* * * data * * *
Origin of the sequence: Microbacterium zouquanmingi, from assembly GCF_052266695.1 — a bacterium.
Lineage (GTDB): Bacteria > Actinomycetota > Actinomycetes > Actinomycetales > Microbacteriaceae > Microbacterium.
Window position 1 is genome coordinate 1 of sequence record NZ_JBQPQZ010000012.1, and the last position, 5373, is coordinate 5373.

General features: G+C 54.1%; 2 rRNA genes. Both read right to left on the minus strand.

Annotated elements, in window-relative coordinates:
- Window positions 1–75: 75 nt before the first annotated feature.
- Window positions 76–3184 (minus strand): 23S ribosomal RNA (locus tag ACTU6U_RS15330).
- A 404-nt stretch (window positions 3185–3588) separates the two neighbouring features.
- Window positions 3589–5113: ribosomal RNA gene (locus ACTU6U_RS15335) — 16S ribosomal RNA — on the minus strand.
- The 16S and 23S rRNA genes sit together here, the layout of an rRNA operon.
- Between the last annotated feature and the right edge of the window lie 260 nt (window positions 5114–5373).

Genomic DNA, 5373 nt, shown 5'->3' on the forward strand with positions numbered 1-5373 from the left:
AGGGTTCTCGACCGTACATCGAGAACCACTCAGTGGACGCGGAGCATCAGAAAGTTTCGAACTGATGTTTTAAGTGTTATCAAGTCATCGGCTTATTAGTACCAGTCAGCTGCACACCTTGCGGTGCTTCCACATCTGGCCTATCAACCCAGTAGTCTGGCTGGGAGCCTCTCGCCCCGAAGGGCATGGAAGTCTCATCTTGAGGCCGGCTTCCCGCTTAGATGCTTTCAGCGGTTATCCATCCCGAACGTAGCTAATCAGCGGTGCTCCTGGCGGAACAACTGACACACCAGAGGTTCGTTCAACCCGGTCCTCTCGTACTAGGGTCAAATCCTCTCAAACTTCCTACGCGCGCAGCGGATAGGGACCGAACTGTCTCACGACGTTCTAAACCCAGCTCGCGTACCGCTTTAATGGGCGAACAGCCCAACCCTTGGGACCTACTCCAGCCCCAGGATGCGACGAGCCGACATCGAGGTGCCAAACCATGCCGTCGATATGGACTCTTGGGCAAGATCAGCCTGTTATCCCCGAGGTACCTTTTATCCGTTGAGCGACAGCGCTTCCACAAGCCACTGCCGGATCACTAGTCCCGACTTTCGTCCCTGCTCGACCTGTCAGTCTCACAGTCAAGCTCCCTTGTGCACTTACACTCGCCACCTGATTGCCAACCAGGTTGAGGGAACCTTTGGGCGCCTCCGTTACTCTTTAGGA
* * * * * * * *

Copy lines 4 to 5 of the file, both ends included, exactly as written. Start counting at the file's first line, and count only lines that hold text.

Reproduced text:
General features: G+C 54.1%; 2 rRNA genes. Both read right to left on the minus strand.

Annotated elements, in window-relative coordinates: